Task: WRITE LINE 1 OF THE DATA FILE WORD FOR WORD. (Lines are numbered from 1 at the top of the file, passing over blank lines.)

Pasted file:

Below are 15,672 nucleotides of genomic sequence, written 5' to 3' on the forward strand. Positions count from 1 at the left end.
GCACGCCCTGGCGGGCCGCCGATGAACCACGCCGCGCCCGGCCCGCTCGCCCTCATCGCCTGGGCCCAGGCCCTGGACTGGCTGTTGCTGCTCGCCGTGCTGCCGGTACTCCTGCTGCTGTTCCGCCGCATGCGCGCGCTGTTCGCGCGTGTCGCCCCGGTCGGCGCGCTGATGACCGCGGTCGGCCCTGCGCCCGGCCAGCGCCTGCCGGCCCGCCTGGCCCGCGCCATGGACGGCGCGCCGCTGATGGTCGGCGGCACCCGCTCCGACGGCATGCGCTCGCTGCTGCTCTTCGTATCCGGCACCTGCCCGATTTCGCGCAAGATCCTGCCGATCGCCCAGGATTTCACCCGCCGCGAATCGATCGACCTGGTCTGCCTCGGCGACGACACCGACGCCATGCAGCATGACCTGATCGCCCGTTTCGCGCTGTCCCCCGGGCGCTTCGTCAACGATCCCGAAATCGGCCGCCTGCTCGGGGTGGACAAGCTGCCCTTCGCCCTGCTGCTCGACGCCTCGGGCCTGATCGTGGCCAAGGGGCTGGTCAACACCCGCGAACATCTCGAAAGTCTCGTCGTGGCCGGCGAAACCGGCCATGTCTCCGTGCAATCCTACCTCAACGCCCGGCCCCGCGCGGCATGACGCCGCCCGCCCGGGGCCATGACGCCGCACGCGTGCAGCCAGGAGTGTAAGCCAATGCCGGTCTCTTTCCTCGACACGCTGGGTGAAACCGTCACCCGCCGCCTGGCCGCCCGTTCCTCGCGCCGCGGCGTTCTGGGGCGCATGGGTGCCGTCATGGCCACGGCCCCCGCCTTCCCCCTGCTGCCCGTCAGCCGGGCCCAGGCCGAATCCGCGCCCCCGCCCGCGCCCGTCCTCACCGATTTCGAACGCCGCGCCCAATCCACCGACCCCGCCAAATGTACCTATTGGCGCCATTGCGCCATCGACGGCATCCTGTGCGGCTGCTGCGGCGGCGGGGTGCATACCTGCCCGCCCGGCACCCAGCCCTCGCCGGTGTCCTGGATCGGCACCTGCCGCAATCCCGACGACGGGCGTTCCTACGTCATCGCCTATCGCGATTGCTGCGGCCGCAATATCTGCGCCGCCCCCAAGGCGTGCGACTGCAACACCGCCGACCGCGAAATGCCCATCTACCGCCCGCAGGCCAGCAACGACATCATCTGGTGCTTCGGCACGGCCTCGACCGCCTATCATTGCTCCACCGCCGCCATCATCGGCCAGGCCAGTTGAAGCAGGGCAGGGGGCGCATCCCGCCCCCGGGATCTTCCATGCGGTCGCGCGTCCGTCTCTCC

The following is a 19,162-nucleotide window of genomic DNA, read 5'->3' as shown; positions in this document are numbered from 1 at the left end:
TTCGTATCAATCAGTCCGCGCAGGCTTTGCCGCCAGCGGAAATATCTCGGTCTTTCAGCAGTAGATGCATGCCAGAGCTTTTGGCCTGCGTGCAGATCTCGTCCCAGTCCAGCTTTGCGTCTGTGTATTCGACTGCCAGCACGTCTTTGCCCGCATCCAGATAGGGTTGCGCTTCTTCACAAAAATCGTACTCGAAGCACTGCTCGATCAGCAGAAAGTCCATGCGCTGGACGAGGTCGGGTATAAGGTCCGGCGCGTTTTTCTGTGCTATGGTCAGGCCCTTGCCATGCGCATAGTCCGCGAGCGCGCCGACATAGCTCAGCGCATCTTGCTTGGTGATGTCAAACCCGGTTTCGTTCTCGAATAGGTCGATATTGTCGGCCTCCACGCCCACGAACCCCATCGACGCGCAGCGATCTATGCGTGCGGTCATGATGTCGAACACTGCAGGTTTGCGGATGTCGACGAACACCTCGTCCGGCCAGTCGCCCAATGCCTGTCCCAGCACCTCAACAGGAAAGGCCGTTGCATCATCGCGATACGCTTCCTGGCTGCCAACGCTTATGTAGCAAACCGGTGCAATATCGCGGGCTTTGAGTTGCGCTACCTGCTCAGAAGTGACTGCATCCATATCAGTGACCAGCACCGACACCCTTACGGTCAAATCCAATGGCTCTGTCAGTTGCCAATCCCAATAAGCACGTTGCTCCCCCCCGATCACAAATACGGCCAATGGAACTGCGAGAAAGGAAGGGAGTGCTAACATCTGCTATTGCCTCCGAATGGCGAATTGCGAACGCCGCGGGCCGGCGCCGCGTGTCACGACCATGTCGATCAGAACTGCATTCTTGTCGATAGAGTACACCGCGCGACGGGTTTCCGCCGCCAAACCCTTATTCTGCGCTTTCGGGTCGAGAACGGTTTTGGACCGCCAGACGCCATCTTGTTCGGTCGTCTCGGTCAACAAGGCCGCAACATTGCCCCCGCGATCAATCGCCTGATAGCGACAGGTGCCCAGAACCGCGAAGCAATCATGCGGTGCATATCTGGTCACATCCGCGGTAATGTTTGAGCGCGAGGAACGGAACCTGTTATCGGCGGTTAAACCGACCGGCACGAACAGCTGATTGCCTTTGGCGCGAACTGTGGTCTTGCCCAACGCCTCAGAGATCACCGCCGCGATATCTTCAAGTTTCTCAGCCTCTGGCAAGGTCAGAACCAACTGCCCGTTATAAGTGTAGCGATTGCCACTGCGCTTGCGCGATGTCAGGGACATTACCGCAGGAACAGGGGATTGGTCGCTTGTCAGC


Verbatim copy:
Below are 15,672 nucleotides of genomic sequence, written 5' to 3' on the forward strand. Positions count from 1 at the left end.